Cook Hostess' Book/Fanny & Johnnie Craddock.

R. Bruton
It appears to be the case that a Rehabilitation Committee has recently been set up. May we assume that this follows the admirable lines laid down by the H. A. S. after their previous visit to Winwick in July, 1970 which were summarised in The Standard, Vol. 1 No.20?
D. McKendrick.
I would like to say a most sincere 'Thank you' to all my friends at Winwick who so kindly helped me search for Dylan on Tuesday afternoon and evening. He was eventually found at 10 p.m. looking very dirty and bedraggled but none the worse for his expedition. Thank you all again.
N. Coppack.


Art Therapy is a specialised way of using painting, drawing, modelling, sculpture, and allied creative activities for therapeutic purposes. it can be used in various ways and in many kinds of illness.

The freedom of expression offered by painting and the confronting of the problems of reality, together with a release of tension, makes painting a most valuable cathartic activity. This is seen in association with the patient's pride of achievement and his satisfaction in having made a statement about himself and about the world.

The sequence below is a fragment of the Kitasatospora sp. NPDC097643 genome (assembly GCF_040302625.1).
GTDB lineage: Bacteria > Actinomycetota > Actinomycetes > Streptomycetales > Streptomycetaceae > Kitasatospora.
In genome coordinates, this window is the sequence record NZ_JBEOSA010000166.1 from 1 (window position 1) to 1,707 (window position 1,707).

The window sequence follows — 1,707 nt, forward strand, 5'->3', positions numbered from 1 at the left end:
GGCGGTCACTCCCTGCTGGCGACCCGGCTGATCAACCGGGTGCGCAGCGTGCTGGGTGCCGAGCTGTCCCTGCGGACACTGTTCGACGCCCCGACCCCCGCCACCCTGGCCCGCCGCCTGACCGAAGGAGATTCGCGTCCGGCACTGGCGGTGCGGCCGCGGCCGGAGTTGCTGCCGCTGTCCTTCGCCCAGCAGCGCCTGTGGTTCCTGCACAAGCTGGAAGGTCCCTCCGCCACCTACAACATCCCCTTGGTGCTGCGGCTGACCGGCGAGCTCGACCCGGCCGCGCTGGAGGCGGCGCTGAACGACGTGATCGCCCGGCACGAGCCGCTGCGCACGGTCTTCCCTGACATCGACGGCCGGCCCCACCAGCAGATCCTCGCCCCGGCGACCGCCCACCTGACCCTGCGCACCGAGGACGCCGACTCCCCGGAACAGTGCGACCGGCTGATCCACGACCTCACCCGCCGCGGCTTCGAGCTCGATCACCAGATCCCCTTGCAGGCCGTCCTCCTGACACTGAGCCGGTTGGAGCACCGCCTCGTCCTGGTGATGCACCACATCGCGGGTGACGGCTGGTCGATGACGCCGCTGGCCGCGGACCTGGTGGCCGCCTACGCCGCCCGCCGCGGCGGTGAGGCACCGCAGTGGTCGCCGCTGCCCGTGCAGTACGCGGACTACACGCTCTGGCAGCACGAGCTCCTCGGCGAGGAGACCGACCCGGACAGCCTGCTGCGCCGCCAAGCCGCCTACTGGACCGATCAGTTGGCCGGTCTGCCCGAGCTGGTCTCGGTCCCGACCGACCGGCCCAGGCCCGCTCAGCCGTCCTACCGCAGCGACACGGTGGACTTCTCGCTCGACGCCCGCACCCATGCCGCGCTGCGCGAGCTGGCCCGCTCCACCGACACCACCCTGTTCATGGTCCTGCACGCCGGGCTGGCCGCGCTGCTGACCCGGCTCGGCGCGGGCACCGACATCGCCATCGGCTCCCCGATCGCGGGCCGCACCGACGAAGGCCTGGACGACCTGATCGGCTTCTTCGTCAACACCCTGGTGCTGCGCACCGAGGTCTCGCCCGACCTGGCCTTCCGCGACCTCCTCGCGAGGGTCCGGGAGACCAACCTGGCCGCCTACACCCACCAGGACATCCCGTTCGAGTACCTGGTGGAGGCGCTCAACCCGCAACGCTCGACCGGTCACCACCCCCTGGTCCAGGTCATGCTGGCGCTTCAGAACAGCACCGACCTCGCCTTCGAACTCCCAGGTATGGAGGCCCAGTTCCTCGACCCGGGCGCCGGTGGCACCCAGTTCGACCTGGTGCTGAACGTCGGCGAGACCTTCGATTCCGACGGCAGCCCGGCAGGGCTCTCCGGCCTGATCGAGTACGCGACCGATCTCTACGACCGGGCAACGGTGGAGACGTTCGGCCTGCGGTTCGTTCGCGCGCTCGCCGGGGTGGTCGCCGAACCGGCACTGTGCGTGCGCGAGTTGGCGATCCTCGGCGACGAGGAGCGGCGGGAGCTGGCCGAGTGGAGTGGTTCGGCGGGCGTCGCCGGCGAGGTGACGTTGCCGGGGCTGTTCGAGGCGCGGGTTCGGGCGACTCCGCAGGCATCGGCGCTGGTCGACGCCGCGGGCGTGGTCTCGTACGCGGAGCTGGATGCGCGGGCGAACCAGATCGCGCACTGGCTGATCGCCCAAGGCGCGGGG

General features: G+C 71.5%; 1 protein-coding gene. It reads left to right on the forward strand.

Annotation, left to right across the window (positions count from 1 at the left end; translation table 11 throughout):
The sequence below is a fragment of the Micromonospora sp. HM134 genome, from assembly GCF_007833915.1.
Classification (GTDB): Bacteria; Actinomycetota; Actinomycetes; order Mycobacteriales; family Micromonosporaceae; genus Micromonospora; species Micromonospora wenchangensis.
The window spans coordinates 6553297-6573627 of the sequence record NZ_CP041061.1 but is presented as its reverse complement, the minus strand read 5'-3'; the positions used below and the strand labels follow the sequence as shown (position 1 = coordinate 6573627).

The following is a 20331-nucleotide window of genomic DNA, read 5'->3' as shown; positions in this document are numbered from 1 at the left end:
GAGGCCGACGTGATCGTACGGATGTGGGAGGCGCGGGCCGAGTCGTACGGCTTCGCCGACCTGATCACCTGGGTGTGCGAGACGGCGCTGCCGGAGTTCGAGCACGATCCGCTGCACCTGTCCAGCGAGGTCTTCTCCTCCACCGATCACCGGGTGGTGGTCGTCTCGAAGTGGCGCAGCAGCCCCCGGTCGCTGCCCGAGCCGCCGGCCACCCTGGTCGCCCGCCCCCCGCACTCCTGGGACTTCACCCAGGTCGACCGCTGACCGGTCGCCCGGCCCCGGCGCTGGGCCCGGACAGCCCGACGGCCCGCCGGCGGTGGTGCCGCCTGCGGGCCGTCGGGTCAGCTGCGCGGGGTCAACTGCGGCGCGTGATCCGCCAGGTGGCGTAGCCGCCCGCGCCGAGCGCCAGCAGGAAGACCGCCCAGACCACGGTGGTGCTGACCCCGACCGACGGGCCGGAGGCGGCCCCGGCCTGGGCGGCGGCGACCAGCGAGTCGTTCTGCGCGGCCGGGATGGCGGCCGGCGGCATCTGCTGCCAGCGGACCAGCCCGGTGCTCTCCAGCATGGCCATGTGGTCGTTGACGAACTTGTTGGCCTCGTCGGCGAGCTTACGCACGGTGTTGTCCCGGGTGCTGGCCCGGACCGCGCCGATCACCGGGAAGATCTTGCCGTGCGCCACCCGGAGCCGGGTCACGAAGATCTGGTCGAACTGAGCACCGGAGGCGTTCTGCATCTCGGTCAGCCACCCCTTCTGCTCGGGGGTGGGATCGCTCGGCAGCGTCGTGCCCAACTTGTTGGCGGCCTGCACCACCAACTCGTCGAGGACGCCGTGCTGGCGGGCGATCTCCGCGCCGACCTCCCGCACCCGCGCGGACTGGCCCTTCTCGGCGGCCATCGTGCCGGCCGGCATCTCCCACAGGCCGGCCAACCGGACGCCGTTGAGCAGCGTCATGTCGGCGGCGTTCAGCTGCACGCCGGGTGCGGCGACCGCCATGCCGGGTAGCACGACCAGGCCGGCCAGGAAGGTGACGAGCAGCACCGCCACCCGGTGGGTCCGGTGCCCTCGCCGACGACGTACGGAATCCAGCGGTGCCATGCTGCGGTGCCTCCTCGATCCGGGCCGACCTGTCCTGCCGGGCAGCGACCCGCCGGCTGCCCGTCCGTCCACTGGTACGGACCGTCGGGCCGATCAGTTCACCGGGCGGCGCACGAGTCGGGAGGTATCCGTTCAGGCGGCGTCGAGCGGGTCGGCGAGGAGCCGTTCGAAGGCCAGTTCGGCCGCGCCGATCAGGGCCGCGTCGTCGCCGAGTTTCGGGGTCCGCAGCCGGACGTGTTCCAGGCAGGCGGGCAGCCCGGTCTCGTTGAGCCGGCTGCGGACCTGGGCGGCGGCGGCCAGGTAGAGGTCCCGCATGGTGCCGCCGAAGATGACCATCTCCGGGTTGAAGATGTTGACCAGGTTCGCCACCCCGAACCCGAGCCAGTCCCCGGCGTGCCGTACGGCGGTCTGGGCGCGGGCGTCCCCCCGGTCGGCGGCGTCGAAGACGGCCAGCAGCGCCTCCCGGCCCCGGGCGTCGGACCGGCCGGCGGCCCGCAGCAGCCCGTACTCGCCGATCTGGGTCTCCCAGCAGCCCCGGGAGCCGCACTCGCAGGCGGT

Painting may be the first step in communication. In the case of some patients it may be the only means of communication left. It gives access to the inner life and conflicts of the patient, and can be an integral part of psychotherapeutic treatment. A continuous series of paintings furnishes a permanent record of the patients condition and progress and of day to day changes. A group of patients working together provokes an exchange of ideas and a social atmosphere which can help the patient to adjust himself to society.

Art Therapy invites discovery not only of the things which are socially unacceptable, but unrecognised potentialities - a step forward out of anonymity.

The Art Therapy Department welcome and encourage staff co-operation to explore the possibilities of future development.

B. Naylor.